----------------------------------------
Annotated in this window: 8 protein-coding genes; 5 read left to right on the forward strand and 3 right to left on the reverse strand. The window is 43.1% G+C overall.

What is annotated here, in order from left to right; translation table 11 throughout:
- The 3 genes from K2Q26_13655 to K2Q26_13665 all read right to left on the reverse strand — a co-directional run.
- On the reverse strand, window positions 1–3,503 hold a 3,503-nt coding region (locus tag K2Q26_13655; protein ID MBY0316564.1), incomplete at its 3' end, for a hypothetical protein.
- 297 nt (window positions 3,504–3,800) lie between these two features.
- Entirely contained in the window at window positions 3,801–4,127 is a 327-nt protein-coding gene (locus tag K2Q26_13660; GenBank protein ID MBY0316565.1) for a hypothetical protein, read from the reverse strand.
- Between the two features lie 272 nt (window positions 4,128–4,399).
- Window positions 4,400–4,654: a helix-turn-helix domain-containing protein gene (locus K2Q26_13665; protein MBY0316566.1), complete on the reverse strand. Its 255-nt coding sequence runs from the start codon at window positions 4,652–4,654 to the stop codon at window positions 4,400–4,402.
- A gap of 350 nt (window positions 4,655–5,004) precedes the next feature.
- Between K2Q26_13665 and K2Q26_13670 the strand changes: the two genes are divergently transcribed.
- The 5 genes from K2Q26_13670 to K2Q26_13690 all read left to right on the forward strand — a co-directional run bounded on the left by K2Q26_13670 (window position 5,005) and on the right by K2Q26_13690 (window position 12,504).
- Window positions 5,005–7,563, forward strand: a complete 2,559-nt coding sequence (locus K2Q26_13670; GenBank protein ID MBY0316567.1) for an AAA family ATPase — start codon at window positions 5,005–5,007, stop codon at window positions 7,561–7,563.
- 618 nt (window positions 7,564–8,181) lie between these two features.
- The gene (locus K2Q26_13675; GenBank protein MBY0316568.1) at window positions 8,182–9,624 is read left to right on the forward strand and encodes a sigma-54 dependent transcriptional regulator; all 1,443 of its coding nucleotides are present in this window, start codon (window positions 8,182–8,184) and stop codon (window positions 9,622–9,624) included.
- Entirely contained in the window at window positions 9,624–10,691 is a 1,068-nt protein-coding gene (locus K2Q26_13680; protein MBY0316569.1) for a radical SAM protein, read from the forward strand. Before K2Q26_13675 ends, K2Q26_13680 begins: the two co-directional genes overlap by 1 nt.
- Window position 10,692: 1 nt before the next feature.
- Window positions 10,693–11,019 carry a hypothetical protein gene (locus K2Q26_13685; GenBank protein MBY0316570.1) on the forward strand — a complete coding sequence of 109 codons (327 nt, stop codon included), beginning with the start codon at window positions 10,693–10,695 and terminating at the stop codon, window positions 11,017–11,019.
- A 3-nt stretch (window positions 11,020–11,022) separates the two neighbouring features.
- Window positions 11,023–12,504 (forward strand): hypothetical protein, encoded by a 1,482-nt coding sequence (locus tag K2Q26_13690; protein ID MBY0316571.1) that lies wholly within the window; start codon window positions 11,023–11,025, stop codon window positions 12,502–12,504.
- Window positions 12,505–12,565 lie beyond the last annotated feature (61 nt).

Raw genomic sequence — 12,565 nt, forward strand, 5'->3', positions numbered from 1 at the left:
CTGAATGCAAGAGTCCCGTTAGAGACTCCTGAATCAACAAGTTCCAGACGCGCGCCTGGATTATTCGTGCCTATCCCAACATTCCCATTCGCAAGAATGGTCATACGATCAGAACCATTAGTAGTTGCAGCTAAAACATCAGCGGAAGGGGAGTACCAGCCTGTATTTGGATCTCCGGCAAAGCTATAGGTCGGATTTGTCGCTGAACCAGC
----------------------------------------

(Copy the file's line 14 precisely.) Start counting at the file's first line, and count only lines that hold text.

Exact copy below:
- The gene (locus K2Q26_13675; GenBank protein MBY0316568.1) at window positions 8,182–9,624 is read left to right on the forward strand and encodes a sigma-54 dependent transcriptional regulator; all 1,443 of its coding nucleotides are present in this window, start codon (window positions 8,182–8,184) and stop codon (window positions 9,622–9,624) included.